Longbourn obliges us to confront some fond notions of elegance and refinement through the lens of the loaded mistress/servant relationship.  Although the young ladies might present themselves as ‘smooth and sealed as alabaster statues’, their linen reveals them to be ‘frail, leaking, forked bodily creatures to their laundress.

Lizzie’s long admired disregard for bad weather is naturally viewed rather more critically by her maid:‘If Elizabeth Bennet had the washing of her own petticoats, Sarah thought, she would be more careful not to trudge through muddy fields’.

Despite the physical hardships of the servant’s life it becomes clear that material comfort is not a panacea “Perhaps it was actually quite a fearful state to live in – the knowledge that one had achieved a complete success”.  Elizabeth, for all her brilliant match is obliged to be ‘what she is required to be’.  And even Derbyshire’s largest fortune cannot protect her against that great equalizer, childbirth.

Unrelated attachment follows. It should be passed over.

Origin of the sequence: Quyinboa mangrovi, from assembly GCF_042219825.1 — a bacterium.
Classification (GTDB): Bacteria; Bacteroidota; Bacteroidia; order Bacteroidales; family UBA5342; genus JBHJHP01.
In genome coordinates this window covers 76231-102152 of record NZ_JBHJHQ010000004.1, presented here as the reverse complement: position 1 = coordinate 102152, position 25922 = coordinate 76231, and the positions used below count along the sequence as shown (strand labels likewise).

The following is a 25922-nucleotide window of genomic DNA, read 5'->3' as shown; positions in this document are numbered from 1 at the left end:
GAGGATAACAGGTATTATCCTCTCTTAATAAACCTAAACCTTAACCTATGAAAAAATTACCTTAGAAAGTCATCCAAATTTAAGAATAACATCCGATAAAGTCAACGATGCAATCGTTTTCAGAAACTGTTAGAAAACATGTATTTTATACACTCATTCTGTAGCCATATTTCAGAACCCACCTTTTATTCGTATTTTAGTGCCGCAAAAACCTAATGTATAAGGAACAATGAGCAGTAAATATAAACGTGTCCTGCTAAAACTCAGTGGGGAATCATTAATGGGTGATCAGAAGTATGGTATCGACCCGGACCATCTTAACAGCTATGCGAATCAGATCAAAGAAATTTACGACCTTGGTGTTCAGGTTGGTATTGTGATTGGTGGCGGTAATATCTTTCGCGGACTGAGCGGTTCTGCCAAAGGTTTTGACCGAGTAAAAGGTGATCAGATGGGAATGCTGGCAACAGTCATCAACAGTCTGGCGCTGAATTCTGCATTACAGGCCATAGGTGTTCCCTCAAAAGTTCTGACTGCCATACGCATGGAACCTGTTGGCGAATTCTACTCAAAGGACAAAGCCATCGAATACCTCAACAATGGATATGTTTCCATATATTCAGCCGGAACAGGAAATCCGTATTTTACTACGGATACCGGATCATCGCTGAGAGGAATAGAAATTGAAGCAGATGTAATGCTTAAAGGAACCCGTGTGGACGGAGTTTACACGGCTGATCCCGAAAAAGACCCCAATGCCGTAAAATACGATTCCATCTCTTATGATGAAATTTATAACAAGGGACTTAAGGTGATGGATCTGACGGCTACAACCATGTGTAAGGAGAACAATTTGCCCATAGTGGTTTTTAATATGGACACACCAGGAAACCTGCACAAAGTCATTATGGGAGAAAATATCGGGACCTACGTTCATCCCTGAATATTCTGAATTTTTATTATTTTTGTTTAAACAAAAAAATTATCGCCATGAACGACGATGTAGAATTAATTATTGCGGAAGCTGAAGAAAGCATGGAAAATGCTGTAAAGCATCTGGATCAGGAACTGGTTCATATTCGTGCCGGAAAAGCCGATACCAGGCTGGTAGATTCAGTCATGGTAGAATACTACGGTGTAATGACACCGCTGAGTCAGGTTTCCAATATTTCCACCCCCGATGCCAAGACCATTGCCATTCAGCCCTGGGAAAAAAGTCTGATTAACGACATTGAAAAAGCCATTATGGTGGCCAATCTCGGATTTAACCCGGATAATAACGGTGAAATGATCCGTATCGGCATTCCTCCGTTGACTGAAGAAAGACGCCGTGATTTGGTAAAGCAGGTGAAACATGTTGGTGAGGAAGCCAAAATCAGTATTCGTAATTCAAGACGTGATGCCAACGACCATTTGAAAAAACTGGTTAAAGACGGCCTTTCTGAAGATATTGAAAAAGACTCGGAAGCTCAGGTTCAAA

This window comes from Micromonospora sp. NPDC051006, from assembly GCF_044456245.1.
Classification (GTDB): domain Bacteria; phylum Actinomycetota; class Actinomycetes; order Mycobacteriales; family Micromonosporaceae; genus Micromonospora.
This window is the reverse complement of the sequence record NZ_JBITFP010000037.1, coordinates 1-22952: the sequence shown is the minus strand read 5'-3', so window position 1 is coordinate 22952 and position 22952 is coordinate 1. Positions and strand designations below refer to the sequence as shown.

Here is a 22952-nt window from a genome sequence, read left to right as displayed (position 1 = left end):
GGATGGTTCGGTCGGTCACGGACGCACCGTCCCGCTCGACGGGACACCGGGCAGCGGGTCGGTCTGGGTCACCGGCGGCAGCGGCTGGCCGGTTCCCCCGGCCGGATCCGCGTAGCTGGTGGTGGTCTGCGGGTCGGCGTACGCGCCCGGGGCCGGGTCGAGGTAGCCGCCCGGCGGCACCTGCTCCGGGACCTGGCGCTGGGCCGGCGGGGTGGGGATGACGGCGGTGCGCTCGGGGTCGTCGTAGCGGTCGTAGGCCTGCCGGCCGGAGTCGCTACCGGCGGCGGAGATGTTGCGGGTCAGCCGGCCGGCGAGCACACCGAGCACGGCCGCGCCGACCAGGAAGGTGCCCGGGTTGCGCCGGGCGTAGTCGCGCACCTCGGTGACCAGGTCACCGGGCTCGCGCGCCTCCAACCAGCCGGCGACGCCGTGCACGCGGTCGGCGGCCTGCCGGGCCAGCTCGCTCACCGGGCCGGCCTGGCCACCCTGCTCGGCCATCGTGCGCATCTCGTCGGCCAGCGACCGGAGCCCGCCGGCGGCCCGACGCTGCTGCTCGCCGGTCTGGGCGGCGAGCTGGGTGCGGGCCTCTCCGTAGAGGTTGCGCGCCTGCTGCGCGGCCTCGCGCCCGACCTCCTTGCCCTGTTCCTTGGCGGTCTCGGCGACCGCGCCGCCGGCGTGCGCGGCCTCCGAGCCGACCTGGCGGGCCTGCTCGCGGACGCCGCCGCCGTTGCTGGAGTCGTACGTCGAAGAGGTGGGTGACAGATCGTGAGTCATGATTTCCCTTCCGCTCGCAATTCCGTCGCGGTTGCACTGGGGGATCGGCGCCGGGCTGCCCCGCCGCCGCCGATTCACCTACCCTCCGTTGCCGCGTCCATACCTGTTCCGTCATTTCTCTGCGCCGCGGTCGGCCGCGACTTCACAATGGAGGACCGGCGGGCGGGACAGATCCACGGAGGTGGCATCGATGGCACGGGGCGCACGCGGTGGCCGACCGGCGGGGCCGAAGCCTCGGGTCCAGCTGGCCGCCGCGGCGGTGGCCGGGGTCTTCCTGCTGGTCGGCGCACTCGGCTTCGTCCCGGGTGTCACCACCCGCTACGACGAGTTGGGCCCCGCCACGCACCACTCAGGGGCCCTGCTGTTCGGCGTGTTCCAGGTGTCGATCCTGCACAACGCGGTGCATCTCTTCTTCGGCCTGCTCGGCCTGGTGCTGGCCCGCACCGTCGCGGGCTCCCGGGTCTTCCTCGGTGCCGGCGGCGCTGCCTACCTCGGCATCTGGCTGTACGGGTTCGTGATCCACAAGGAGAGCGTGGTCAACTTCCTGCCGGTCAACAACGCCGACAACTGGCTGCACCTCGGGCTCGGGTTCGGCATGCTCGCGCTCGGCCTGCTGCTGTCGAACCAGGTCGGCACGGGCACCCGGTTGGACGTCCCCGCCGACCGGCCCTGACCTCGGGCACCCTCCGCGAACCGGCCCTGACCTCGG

The passionate love affair between James and Sarah is all the more touching for its awkward organic beginnings and its contrast to that other relationship.  Sarah’s freedom to choose, both in work and in marriage is hard won and deeply satisfying.

The greatest fun is to be had in the subtle but masterly rehabilitation of familiar characters.  Mr Bennet’s scandalous new back-story generates new compassion for scatty, fractious Mrs Bennet.  Even perennially pompous Mr Collins emerges surprisingly sympathetically. Meanwhile, it ought to come as no real surprise to anyone that a young housemaid ought not to be left alone with Mr Wickham.

Longbourn will delight both new fans and Austen purists alike.  A vivid and engaging story, its characters live on in the imagination.

Readers, we have a new classic.

This review was published in Metro Magazine in December 2013